Cinderella, a hip-hop tale of an illegal alien, at Bailiwick Repertory. Czarina Mirani’s feminist retelling vaults the Cinderella story into the mythical hip-hop kingdom of UKA, where the narrator raps the introduction, the prince leaves his graffiti tag on the walls, and battles are fought by break dancing. Cinderella (Mirani), who owns a hip-hop club, is an illegal alien about to be deported; the stepsisters are not her nemeses, but sexy, supportive members of her posse; the glass slipper is a sneaker borrowed from a drug dealer who’s perpetually high.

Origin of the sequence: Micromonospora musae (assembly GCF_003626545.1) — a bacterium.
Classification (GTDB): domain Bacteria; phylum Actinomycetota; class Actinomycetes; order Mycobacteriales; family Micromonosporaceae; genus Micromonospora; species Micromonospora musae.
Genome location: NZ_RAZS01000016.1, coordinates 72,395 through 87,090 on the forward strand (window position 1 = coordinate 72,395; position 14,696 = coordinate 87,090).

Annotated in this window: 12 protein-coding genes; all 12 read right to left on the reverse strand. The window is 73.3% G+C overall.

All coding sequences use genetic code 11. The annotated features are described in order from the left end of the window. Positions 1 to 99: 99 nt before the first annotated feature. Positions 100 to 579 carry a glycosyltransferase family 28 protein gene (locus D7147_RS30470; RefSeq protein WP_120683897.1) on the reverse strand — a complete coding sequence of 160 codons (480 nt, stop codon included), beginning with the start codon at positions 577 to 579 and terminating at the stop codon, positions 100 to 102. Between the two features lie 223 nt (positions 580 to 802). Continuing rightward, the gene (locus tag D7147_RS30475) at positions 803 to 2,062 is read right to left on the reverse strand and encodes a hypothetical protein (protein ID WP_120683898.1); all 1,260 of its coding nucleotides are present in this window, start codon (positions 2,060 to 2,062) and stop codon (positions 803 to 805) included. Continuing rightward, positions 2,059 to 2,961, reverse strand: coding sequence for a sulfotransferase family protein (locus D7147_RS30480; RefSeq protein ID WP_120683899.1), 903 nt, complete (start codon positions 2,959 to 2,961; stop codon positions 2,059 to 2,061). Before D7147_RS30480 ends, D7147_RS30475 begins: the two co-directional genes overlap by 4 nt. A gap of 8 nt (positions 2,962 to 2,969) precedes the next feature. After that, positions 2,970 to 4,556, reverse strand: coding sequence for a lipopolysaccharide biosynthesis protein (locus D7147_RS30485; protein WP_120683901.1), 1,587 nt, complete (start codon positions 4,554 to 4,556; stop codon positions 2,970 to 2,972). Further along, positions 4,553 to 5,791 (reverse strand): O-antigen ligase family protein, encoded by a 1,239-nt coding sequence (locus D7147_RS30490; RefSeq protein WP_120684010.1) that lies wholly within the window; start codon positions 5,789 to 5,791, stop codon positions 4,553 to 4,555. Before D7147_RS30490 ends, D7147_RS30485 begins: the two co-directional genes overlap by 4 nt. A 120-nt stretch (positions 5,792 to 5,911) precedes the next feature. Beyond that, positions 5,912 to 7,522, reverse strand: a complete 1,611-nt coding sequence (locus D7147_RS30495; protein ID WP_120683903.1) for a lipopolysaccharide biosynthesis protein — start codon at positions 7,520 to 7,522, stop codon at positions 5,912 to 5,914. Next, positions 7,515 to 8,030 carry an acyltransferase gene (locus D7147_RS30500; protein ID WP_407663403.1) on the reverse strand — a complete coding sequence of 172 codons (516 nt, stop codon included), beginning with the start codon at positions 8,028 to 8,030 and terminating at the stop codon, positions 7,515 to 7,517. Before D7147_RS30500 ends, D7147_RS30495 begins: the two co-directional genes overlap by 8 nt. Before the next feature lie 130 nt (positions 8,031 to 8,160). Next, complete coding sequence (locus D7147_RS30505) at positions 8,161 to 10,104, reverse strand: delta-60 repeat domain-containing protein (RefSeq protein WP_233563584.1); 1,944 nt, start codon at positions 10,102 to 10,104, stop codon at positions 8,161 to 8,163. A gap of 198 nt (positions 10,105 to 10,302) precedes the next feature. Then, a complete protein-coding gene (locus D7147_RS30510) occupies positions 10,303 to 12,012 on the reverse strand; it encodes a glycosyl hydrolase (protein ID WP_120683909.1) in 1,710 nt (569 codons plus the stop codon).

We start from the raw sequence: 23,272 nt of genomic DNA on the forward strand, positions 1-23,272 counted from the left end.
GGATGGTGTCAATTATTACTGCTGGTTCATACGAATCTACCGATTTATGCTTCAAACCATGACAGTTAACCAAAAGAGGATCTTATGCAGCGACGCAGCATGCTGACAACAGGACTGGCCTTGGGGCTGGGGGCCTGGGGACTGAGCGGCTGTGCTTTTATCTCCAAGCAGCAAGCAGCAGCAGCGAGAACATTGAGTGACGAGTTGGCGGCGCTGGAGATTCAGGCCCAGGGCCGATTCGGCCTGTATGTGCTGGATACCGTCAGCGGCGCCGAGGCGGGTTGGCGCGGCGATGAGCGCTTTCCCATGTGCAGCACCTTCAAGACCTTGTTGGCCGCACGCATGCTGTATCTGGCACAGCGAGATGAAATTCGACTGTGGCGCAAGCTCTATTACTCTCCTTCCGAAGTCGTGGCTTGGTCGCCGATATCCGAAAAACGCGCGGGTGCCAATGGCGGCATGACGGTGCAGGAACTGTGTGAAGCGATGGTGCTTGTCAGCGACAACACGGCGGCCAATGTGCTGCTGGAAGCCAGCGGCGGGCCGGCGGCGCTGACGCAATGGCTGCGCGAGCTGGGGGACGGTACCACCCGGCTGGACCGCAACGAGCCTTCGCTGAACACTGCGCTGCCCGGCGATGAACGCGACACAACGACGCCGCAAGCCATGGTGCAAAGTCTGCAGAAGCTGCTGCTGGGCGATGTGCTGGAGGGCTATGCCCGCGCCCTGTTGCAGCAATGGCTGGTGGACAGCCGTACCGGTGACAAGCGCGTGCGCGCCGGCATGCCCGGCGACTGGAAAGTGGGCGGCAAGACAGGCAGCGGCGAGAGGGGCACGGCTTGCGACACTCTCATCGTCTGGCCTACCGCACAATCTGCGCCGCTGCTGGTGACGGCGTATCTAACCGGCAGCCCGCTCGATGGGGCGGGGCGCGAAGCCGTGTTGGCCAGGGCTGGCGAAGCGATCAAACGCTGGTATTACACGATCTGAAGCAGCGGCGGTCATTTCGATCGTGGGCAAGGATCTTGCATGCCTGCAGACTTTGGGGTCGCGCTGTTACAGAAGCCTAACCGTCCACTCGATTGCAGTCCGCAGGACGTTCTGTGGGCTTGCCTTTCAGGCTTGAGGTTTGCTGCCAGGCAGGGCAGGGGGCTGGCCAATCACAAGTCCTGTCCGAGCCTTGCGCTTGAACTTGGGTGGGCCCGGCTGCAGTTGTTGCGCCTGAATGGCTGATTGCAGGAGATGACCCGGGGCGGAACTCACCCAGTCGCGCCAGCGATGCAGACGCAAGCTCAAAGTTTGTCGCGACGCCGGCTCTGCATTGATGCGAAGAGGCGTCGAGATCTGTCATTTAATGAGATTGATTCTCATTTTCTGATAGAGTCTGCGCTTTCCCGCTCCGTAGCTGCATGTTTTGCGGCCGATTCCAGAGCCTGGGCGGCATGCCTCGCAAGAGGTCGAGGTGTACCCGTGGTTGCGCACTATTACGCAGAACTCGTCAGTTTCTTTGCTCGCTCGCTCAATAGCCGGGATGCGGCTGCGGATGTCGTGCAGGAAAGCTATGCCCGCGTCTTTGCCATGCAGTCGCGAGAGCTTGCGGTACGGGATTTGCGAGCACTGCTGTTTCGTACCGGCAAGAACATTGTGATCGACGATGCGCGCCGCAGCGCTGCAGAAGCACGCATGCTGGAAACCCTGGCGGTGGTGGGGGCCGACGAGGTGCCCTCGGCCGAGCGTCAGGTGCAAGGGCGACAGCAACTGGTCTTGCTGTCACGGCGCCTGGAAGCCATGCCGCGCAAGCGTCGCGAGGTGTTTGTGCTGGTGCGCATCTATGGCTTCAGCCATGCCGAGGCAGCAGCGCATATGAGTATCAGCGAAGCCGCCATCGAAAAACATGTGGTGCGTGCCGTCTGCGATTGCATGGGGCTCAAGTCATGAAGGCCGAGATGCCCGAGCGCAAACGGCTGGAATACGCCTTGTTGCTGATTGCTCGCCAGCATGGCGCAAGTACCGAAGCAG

This fun, streetwise cartoon of a show is entertaining despite dismal acting (the exceptions are Joel Maisonet as the head of the INS, Boogie McLarin as a street-smart sister, and Otto “Juice” Horton as the prince’s rock-steady friend). Every character is a stereotype–the English-mangling Latino INS official, a pimplike club owner, a clueless white boy–but under Erica Watson’s direction the multiracial cast is funny, not offensive. “This is not Steppenwolf,” Watson announces before the show–and indeed the atmosphere is more dance club than theater. A DJ spins ear-splitting music (curiously, all by male artists), the stage smoke and obscenities come thick and fast, and the dancing is exciting, if not original.